Efficacy applies to input and output of units. We measure the amount of light (lumens) produced by a certain amount of electricity (in watts). Efficiency refers to the ratio of the total lumens released from a fixture to the total lumens produced by a light source.
Evaluating an LED product can seem complex. One must consider the overall system efficiency, optical control, thermal management, and luminosity, and at what point in time the fixture will reach 30 percent lumen depreciation.
Coal-fired power generation accounts for roughly 40 percent of the mercury emissions in the U.S.
The department of energy concluded in its solid-state lighting (SSL) commercial product testing program: "Until the field of SSL technologies and supporting knowledge matures, any claims regarding performance of SSL luminaires should be based on overall luminaire efficacy (i.e., from testing of the entire luminaire, including LEDs, drivers, heat sinks, optical lenses and housing), to avoid misleading buyers and causing long-term damage to the SSL market."
Junction temperature is the temperature at the point where an individual diode connects to its base. Maintaining a low junction temperature increases output and slows LED lumen depreciation. Junction temperature is a key metric for evaluating an LED product's quality and ability to deliver long life.
The three things affecting junction temperature are: drive current, thermal path, and ambient temperature. In general, the higher the drive current, the greater the heat generated at the die. Heat must be moved away from the die in order to maintain expected light output, life, and color. The amount of heat that can be removed depends upon the ambient temperature and the design of the thermal path from the die to the surroundings.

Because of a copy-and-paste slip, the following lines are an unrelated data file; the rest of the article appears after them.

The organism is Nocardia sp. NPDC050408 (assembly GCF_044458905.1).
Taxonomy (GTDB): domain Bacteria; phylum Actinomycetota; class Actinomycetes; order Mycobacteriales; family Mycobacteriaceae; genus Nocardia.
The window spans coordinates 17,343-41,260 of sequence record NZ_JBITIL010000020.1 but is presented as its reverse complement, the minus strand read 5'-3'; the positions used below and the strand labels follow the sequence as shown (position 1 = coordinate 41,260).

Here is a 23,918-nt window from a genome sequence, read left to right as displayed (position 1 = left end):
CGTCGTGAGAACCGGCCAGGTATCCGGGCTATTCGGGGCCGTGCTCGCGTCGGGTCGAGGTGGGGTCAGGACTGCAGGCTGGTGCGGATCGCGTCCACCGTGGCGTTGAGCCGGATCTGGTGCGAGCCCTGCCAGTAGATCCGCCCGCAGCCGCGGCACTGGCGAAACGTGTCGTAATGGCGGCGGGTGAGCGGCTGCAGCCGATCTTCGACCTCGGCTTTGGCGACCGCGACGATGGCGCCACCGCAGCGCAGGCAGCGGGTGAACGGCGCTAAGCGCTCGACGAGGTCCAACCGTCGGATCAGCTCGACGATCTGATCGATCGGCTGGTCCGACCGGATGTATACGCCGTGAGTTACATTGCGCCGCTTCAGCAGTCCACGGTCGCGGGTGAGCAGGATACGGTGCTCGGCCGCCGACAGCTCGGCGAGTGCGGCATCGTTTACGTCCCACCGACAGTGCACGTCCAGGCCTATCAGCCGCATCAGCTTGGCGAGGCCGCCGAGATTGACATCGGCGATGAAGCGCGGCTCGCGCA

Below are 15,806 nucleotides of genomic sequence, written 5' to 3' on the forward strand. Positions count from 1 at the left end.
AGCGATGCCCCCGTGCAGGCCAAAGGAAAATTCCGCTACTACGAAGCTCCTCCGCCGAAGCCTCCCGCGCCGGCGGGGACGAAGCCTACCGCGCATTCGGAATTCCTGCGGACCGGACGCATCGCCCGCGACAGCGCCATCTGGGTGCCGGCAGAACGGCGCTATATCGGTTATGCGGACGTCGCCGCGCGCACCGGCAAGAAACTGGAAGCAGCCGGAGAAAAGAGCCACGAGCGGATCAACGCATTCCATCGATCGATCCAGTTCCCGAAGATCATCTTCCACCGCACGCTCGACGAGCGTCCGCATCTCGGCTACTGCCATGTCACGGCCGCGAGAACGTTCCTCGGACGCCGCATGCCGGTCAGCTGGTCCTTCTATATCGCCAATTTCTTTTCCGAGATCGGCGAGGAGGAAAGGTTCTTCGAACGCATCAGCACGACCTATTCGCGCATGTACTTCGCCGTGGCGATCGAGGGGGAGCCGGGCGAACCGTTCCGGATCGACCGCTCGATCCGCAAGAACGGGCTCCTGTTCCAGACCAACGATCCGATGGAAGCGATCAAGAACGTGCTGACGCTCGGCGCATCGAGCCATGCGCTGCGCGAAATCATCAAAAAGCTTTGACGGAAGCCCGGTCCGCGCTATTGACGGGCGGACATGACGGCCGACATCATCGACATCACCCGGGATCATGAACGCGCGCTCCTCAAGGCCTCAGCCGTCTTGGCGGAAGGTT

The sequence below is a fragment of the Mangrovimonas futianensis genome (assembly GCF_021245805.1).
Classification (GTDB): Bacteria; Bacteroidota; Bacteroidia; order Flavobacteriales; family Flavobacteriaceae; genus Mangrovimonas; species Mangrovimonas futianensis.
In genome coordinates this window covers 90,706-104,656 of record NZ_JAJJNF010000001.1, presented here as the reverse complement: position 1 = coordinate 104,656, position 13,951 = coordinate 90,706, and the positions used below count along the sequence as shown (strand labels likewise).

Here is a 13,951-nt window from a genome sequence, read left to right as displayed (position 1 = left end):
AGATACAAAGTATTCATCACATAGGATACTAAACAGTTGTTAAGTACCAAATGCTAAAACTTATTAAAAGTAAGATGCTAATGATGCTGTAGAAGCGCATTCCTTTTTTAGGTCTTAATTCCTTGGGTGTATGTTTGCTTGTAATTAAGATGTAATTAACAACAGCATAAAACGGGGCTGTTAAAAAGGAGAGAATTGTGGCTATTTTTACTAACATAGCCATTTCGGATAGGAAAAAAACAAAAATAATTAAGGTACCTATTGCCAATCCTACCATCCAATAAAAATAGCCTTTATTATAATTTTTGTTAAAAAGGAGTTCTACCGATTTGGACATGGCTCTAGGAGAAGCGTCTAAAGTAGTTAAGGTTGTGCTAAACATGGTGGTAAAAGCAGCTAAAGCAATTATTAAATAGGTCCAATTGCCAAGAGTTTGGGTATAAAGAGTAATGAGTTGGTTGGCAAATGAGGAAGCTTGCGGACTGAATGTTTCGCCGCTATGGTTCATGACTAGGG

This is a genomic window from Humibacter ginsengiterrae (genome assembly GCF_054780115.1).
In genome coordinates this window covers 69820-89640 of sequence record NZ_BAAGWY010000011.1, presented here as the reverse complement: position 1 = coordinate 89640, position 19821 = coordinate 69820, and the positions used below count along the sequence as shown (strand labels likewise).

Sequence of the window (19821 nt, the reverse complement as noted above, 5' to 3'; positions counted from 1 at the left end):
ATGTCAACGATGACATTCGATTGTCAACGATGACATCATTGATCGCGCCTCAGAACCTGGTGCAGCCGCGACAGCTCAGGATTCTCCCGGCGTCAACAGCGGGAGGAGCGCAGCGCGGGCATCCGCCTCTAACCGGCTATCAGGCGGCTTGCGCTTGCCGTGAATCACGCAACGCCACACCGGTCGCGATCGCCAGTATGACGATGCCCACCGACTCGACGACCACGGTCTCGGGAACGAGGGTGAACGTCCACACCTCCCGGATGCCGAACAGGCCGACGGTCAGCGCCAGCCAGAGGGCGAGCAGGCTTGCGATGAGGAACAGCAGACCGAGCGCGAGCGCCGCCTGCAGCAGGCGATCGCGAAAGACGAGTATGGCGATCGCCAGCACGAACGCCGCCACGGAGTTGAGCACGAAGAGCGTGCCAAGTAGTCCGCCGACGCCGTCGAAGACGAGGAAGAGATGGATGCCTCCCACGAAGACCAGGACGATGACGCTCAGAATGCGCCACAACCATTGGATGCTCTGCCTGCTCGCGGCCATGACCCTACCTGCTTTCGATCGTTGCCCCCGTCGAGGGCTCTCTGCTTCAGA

The department of energy advises: "Heat management and an awareness of the operating environment are critical considerations to the design and application of LED luminaires for general illumination. Successful products will use superior heat sink designs to dissipate heat, and minimize junction temperature. Keeping the junction temperature as low as possible and within manufacturer specifications is necessary in order to maximize the performance potential of LEDs."
LEDs release heat that has built up inside a fixture, using a low junction temperature and innovative engineering. The heat flows out through a heat pipe assembly which can preserve the life of your LED. Some products releases warm air while circulating cooler air through the fixture using airflow convection technology. Look for products that assist in saving heat and helping you save money.
An LEDs lifespan is measured by lumen depreciation because most LED light sources will decrease in light output over time rather than burning out like other technologies. Some LEDs can burn out but most just grow dim over time. The industry measures the decrease of light output (lumen depreciation) to inform consumers of the amount light to be emitted from an LED fixture or bulb.
The Illuminating Engineering Society's (IES) current standard recommends that lifetime of LED lights be based on the point where the product loses 30 percent of its initial light output. This is called the L70, meaning the estimated point where the LED light produces only 70 percent of its initial light output. There are other industry methods for estimating lifetime that take other things into consideration but this is the most widely accepted.
LED lifespan refers to the point at which it has reached 30 percent lumen depreciation. At 50,000 hours an LED burns on a decreased lumen output.
24 hours a day, 5.7 years
18 hours per day, 7.4 years
8 hours per day, 17.1 years